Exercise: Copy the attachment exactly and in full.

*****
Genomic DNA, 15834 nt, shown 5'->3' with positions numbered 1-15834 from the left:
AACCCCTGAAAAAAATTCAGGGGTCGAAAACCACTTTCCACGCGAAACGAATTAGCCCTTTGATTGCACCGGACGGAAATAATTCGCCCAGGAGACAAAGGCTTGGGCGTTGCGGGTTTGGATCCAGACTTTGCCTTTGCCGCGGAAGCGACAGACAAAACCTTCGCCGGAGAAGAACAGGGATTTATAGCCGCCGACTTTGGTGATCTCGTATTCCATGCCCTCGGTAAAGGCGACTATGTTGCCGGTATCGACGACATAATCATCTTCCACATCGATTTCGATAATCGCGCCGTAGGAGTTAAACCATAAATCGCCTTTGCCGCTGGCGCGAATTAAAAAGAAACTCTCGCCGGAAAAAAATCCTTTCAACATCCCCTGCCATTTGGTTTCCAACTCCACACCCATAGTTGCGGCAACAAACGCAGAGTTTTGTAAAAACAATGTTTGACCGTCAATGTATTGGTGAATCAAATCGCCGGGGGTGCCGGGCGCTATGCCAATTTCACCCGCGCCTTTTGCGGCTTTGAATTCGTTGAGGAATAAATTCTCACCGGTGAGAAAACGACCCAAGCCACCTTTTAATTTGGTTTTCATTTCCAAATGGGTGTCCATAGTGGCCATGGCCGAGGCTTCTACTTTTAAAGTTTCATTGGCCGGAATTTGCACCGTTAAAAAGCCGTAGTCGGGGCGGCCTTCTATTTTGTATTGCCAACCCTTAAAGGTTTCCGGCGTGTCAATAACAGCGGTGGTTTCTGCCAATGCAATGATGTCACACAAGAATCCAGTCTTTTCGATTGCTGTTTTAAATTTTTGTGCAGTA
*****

Genomic DNA, 15834 nt, shown 5'->3' with positions numbered 1-15834 from the left:
AACCCCTGAAAAAAATTCAGGGGTCGAAAACCACTTTCCACGCGAAACGAATTAGCCCTTTGATTGCACCGGACGGAAATAATTCGCCCAGGAGACAAAGGCTTGGGCGTTGCGGGTTTGGATCCAGACTTTGCCTTTGCCGCGGAAGCGACAGACAAAACCTTCGCCGGAGAAGAACAGGGATTTATAGCCGCCGACTTTGGTGATCTCGTATTCCATGCCCTCGGTAAAGGCGACTATGTTGCCGGTATCGACGACATAATCATCTTCCACATCGATTTCGATAATCGCGCCGTAGGAGTTAAACCATAAATCGCCTTTGCCGCTGGCGCGAATTAAAAAGAAACTCTCGCCGGAAAAAAATCCTTTCAACATCCCCTGCCATTTGGTTTCCAACTCCACACCCATAGTTGCGGCAACAAACGCAGAGTTTTGTAAAAACAATGTTTGACCGTCAATGTATTGGTGAATCAAATCGCCGGGGGTGCCGGGCGCTATGCCAATTTCACCCGCGCCTTTTGCGGCTTTGAATTCGTTGAGGAATAAATTCTCACCGGTGAGAAAACGACCCAAGCCACCTTTTAATTTGGTTTTCATTTCCAAATGGGTGTCCATAGTGGCCATGGCCGAGGCTTCTACTTTTAAAGTTTCATTGGCCGGAATTTGCACCGTTAAAAAGCCGTAGTCGGGGCGGCCTTCTATTTTGTATTGCCAACCCTTAAAGGTTTCCGGCGTGTCAATAACAGCGGTGGTTTCTGCCAATGCAATGATGTCACACAAGAATCCAGTCTTTTCGATTGCTGTTTTAAATTTTTGTGCAGTA